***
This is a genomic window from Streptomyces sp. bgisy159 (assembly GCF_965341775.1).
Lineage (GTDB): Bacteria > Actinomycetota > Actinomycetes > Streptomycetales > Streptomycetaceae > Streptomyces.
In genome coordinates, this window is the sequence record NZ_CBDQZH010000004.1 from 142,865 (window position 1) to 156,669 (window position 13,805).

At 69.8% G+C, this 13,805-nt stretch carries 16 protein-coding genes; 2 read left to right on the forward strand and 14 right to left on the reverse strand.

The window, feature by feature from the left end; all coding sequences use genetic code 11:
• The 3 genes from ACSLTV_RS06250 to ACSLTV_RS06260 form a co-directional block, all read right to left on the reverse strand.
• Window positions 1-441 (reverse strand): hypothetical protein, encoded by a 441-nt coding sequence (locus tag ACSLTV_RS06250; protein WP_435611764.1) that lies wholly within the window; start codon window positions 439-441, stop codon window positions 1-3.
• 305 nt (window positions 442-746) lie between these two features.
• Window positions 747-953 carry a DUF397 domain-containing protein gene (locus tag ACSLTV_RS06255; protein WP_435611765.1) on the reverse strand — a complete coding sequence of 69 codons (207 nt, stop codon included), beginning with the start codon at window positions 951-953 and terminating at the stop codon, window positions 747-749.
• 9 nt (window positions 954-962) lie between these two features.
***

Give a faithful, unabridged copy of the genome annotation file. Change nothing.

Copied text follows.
This is a genomic window from Streptomyces sp. bgisy159 (assembly GCF_965341775.1).
Lineage (GTDB): Bacteria > Actinomycetota > Actinomycetes > Streptomycetales > Streptomycetaceae > Streptomyces.
In genome coordinates, this window is the sequence record NZ_CBDQZH010000004.1 from 142,865 (window position 1) to 156,669 (window position 13,805).

At 69.8% G+C, this 13,805-nt stretch carries 16 protein-coding genes; 2 read left to right on the forward strand and 14 right to left on the reverse strand.

The window, feature by feature from the left end; all coding sequences use genetic code 11:
• The 3 genes from ACSLTV_RS06250 to ACSLTV_RS06260 form a co-directional block, all read right to left on the reverse strand.
• Window positions 1-441 (reverse strand): hypothetical protein, encoded by a 441-nt coding sequence (locus tag ACSLTV_RS06250; protein WP_435611764.1) that lies wholly within the window; start codon window positions 439-441, stop codon window positions 1-3.
• 305 nt (window positions 442-746) lie between these two features.
• Window positions 747-953 carry a DUF397 domain-containing protein gene (locus tag ACSLTV_RS06255; protein WP_435611765.1) on the reverse strand — a complete coding sequence of 69 codons (207 nt, stop codon included), beginning with the start codon at window positions 951-953 and terminating at the stop codon, window positions 747-749.
• 9 nt (window positions 954-962) lie between these two features.